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IndyCar Indy 500

O'Ward: New Indy 500 aero package has "done nothing for racing"

Arrow McLaren’s Pato O’Ward has cast doubts on the effectiveness of the new aero package for the Indianapolis 500, saying the changes “seem to have done nothing for racing”.

Scott Dixon, Chip Ganassi Racing Honda

In an effort to enhance the raceability of its Dallara chassis in the aeroscreen era, IndyCar allowed teams the chance to add 10% more downforce into their cars via a raft of aerodynamic options.

The racing at Texas in April earned rave reviews, as the increased aerodynamic loads allowed the cars to run harder for longer. These included additional bargeboards and, for Indianapolis, additional underwing wickers and a new rear wing main plane pillar.

New IndyCar underwing wickers for Indy 500

New IndyCar underwing wickers for Indy 500

Photo by: IndyCar

But around the narrower and flatter Indianapolis Motor Speedway during race simulations in this week's practice sessions, it seems the requirement to favour less drag over better handling is creating something akin to a 'DRS train' in Formula 1, where cars run nose-to-tail behind the leaders.

"The aero bits seem to have done nothing for racing." O'Ward told NBC Peacock. "Obviously it's not ideal when you're running 10th or 11th in a pack, or even when you're sixth or seventh, you can't do anything.

"Only the first two lead cars can be overtaking each other and maybe a third car can come join the party. But, other than that, it's pretty much a follow-the-leader situation.

"The guys in front are getting towed, so you're not able to suck up to 'em like you are sucking up to the lead car.

"I'd have loved to have seen just a step in that, because if you've got a solid car, or even the best car, if you're stuck in a train, it doesn't matter, you can't do anything. No change since 2021 and '22."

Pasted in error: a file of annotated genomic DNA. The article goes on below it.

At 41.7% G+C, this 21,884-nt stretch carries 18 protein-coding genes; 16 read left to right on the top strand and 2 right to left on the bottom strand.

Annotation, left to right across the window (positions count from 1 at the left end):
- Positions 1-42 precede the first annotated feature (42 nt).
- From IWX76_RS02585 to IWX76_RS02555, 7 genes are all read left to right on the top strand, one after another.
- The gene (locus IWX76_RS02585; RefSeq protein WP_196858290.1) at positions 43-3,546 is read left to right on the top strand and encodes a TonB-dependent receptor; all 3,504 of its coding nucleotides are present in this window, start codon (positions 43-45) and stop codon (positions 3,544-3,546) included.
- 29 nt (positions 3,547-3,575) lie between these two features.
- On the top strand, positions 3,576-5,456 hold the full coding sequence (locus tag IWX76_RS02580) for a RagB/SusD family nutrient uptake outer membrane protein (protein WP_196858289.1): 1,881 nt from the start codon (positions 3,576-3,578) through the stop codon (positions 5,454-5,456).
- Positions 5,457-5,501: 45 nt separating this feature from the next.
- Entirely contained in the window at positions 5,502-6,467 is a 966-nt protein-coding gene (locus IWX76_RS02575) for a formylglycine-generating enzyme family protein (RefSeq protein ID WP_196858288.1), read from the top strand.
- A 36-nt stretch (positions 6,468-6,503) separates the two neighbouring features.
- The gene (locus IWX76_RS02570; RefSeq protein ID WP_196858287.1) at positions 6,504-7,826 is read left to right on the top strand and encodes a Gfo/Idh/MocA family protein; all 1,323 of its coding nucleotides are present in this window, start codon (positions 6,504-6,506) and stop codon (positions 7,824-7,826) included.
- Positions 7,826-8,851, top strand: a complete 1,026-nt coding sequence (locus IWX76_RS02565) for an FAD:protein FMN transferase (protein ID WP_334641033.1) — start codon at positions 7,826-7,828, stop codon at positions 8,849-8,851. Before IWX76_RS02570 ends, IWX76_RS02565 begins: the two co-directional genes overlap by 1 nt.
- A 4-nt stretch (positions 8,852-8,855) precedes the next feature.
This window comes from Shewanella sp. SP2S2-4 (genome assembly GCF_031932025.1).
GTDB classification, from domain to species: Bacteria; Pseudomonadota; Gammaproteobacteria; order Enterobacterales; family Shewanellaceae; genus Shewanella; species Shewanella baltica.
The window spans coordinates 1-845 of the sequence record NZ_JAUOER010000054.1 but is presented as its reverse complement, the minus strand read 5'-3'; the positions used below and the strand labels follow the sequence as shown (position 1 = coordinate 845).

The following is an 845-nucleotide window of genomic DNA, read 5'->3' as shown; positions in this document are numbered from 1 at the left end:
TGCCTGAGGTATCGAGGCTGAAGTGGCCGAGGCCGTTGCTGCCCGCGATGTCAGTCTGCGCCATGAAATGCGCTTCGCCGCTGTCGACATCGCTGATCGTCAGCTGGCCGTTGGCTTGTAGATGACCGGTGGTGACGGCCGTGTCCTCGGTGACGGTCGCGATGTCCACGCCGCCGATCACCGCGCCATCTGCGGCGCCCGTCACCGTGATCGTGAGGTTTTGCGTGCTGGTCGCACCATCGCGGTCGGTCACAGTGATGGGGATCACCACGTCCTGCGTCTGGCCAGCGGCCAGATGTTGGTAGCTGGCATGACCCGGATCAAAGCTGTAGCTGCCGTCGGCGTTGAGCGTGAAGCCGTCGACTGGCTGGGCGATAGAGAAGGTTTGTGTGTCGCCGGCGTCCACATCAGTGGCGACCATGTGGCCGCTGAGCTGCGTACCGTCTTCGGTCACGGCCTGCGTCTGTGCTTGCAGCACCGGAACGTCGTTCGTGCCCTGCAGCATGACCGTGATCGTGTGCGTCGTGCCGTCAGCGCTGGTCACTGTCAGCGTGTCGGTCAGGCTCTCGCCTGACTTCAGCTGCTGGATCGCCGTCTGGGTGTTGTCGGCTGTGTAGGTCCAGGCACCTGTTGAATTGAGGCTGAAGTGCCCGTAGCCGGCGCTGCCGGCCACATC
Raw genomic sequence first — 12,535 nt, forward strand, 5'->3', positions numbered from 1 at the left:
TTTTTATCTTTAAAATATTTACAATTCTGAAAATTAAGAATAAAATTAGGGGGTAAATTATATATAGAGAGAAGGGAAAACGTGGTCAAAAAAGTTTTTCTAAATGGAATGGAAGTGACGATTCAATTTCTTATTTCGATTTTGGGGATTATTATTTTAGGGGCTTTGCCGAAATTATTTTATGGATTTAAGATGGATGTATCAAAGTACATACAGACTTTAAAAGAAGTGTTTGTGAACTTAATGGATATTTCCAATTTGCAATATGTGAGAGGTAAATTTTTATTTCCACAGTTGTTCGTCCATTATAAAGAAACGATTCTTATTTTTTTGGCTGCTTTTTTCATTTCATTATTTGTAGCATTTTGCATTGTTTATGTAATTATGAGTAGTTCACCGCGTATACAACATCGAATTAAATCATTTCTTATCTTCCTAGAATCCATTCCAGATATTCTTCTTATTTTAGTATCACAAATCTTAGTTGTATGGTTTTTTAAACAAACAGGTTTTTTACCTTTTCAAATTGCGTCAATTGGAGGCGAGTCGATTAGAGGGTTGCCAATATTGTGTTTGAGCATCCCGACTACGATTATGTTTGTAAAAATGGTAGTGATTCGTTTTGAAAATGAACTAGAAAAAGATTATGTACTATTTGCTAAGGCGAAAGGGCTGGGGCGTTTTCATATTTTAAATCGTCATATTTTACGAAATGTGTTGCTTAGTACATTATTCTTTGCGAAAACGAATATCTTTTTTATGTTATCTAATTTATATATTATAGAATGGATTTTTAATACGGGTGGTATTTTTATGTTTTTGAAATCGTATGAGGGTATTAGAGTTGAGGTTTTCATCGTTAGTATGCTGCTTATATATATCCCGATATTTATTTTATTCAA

Ed Carpenter Racing's Conor Daly also admitted that running mired in traffic "is still a challenge" around Indy's 2.5-mile oval.

"If you're deep in the pack, it didn't matter what car it was, it was rare to see people making progress unless people were letting people by," he said. "The first two cars, boy, it looked like they were having a heck of a race."

Simon Pagenaud, Meyer Shank Racing Honda

Simon Pagenaud, Meyer Shank Racing Honda

Photo by: IndyCar Series

Meyer Shank Racing's Simon Pagenaud pointed out that at least the new parts gave teams an option to run more downforce in the cars, if they chose to.

"I feel like we have a good range of downforce level, parts that we can use to make the car behave a certain way," he said. "I think IndyCar allowed us to have a bigger wrench, and I feel like it's better for racing.

"But it doesn't stop the fact that when you are fifth in line, like Conor was saying, it's still very difficult. The car ahead of you is still drafting, going the same speed as you. Even if you're good there, it doesn't mean you're going to pass.

"It's still going to be first, second trading [positions] every single lap, similar [to before]. But we have a better range to work with, and that's enjoyable."

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